Takeaways from an IPPC Enrichment Series Workshop delivered by Silvia King and Jannie Stricker
With positive psychology coaching (PPC) as with so many other things, the proof is in the pudding. It is easy for us to say that we can use humour in coaching, after all there is plenty of positive psychology (PP) research that speaks to the many wellbeing benefits of the character strength of humour. But can we really?
When you have two coaches like the authors who have humour as one of their signature strengths, this is a tricky question. After all, we are likely to use humour without thinking which could be a problem. And even for coaches who may be on the more serious side but want to use a strengths-based approach with their clients, this becomes a question. What if your client has humour as a top strength and you don’t?
To use the character strength of humour responsibly in coaching, it helps to clearly understand what it is and isn’t, how it “works” and where the potential pitfalls are. This is what the IPPC Enrichment Series workshop delivered by the authors set out to do, beginning with the three components of character strength of humour has three components (Niemiec, 2018; Ruch, 2008):
- humour (typically associated with jokes),
- playfulness (play with words and ideas) and
- laughter (the consequence of humour; non-verbal communication).
What can we use humour for?
Research has shown that this strength can be a good tool for, among other, building relationships, getting creative, problem-solving and resilience (e.g., Gash, 2017; Turner & Norris, 2022; Wheeler, 2020). However, humour isn’t always “fun” (e.g., mockery, sneering or sarcasm; Ruch et al., 2018) and doesn’t always translate into other languages, cultures and contexts (e.g., Joshanloo et al., 2014). As with every character strength, there is the potential for over- or underuse too. With all that said, we can say that using humour, playfulness and laughter can have benefits in PPC, but that we need to use it carefully and responsibly.
Having created an awareness for the ins and outs of humour, we went on to find ways to use this strength more purposefully in daily coaching practice and workshops. In this Enrichment Series workshop for the IPPC, we shared for the first time our recommendations for using humour in coaching to achieve two key goals: building the coaching alliance and facilitating solution finding. In two breakout sessions, participants practised the use of humour, playfulness and laughter for those purposes.
Can we really use humour in coaching?
Discussing the humorous coaching challenges we had set the participants, the answer to this question seems a definite yes. In fact, where we asked participants not to use humour or smiles, coaches found it really difficult, for some it felt inauthentic and building rapport seemed more of a challenge.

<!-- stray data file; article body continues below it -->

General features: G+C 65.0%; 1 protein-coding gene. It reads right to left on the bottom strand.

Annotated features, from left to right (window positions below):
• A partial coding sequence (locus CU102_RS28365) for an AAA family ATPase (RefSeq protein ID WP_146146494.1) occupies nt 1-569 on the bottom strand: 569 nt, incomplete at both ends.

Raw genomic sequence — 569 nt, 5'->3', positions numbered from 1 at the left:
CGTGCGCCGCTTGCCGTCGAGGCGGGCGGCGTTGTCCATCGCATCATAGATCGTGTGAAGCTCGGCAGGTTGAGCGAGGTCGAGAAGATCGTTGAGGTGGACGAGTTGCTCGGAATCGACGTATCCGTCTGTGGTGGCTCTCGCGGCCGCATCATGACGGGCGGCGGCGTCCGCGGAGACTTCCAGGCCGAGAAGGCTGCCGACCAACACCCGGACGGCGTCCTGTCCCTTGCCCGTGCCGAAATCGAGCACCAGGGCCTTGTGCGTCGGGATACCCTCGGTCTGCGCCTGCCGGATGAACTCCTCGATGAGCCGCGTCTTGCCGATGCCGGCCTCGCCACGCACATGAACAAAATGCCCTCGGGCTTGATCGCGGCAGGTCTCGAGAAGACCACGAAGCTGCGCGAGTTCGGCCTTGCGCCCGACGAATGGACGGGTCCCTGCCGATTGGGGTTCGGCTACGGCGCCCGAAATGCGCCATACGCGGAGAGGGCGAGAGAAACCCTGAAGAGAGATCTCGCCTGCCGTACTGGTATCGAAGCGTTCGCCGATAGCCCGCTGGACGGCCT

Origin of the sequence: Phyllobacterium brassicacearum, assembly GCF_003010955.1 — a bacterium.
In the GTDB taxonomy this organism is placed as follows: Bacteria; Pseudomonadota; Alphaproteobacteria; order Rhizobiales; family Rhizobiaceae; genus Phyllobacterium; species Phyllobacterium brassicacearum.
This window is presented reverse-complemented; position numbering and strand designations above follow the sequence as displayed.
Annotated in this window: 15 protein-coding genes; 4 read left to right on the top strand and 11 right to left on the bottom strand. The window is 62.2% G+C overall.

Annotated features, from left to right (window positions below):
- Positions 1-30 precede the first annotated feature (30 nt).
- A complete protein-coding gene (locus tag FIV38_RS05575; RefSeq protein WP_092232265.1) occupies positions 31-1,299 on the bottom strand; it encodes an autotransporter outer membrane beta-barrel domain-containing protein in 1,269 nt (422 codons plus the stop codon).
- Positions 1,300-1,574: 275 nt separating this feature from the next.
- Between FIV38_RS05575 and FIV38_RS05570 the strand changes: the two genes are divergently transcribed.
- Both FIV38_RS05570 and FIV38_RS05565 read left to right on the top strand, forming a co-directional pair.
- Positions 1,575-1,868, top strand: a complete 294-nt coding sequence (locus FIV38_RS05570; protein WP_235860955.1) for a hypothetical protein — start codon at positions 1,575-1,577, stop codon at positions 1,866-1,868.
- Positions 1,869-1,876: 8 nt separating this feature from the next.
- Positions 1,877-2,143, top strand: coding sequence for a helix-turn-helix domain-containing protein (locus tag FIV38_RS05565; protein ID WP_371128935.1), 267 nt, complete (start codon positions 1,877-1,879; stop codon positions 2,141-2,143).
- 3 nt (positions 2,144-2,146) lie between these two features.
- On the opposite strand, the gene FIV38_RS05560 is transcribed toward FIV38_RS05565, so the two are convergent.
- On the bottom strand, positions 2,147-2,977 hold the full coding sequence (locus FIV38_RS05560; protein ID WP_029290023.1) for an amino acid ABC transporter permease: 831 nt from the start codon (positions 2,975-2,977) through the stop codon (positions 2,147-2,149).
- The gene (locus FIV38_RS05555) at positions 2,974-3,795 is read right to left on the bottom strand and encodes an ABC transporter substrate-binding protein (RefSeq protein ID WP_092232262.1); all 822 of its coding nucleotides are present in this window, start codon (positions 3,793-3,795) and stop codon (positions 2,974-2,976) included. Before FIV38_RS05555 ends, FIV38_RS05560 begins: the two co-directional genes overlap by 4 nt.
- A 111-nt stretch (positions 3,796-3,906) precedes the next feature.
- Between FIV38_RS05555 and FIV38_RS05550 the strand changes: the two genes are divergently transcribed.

When we introduced a very short, humorous story to use in their breakout coaching sessions, participants felt it was easy to integrate and generate metaphors and creativity. Especially the humorous aspect of the stories gave “permission to go out of our own way” and enabled “light-heartedness” in the coaching conversations. Rather than being silly, the humour was felt to “serve a purpose”.
When we asked how participants might use humour more purposefully and responsibly in their future PPC practice, an astonishing range of suggestions came to light. Uses stretched from enabling a change in perspective and thinking differently to diffusing the seriousness of a challenge or lowering coachee anxiety when exploring worst case scenarios. Humour was also seen as a tool for self-reflective practice.
However, coaches also wanted to use time in the discovery part of the session to help calibrate the use of humour. One person said: “We need to be aware of the responsibility we have for another person when we introduce humour in coaching”. We couldn’t have said it better ourselves.
If you want to see the full workshop and get ideas how to use humour responsibly in your PPC practice, the recording is available here.
Gash, J. (2017). Coaching Creativity: Transforming your Practice. Routledge.
Joshanloo, M., Lepshokova, Z. K., Panyusheva, T., Natalia, A., Poon, W. C., Yeung, V. W. lan, Sundaram, S., Achoui, M., Asano, R., Igarashi, T., Tsukamoto, S., Rizwan, M., Khilji, I. A., Ferreira, M. C., Pang, J. S., Ho, L. S., Han, G., Bae, J., & Jiang, D. Y. (2014). Cross-cultural validation of Fear of Happiness Scale across 14 national groups. Journal of Cross-Cultural Psychology, 45(2), 246–264.
Niemiec, R. M. (2018). Character Strengths Interventions: A field guide for practitioners. Hogrefe Publishing.
Ruch, W. (2008). The Psychology of Humor. In V. Raskin & W. Ruch (Eds.), The Primer of Humor Research (pp. 17–100). Mouton de Gruyter.
Ruch, W., Heintz, S., Platt, T., Wagner, L., & Proyer, R. T. (2018). Broadening humor: Comic styles differentially tap into temperament, character, and ability. Frontiers in Psychology, 9(6), 1–18.
Turner, A. F., & Norris, L. J. (2022). Humour and playfulness and their practical use in the advancement of coaching psychology and practice. The Coaching Psychologist, 18(2), 30–41.
Wheeler, S. (2020). An exploration of playfulness in coaching. International Coaching Psychology Review, 15(1), 44–58.